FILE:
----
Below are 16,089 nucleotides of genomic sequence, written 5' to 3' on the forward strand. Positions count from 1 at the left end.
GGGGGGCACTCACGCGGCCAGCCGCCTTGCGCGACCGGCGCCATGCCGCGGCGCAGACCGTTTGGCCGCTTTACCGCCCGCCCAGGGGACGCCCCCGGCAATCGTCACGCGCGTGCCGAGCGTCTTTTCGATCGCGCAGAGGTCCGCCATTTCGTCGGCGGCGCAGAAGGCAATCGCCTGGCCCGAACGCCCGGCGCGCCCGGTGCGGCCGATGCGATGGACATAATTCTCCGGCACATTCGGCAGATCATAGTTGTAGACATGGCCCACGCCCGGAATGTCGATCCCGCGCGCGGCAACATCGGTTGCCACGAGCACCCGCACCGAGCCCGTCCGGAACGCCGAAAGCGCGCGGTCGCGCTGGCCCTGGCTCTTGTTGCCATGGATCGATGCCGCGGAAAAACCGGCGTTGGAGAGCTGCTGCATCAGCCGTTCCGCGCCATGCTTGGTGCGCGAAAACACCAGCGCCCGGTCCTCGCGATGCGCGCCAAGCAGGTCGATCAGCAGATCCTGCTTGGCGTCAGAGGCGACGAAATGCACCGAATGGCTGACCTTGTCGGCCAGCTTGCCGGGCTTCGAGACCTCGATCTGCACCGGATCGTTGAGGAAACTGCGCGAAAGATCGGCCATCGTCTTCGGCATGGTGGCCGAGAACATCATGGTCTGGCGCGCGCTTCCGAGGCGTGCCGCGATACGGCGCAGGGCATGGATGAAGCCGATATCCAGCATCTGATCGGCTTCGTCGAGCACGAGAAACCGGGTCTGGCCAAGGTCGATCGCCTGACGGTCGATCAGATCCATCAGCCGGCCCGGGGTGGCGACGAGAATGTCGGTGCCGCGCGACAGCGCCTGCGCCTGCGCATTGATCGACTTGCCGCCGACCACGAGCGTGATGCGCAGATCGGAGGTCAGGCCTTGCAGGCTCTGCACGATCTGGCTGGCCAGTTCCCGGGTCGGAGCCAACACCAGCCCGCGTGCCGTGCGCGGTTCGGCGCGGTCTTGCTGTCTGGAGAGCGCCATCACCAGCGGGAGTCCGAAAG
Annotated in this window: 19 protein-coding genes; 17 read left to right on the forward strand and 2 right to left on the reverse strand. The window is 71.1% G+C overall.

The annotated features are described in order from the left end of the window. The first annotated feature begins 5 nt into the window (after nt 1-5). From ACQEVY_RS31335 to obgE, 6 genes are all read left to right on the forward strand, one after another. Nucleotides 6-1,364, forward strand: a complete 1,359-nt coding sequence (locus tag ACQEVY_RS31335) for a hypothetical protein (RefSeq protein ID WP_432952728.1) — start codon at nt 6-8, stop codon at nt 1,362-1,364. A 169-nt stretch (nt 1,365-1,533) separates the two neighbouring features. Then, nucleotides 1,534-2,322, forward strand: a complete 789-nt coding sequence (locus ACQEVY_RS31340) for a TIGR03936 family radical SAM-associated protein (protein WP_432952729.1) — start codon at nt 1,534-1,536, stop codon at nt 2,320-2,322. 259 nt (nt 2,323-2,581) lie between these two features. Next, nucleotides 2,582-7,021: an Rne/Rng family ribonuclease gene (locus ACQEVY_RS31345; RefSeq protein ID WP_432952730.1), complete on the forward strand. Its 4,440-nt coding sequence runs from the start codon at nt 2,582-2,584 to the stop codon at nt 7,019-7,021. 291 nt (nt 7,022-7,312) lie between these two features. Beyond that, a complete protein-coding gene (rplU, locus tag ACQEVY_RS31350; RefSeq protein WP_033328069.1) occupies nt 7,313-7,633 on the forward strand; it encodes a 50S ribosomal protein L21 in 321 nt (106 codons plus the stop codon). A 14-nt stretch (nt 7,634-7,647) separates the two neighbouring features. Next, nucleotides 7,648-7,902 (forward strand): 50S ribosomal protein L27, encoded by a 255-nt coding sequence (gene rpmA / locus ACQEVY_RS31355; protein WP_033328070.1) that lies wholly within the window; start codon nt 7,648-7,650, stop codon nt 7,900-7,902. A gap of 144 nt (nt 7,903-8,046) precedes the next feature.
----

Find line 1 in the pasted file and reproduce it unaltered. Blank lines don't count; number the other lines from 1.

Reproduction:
Below are 16,089 nucleotides of genomic sequence, written 5' to 3' on the forward strand. Positions count from 1 at the left end.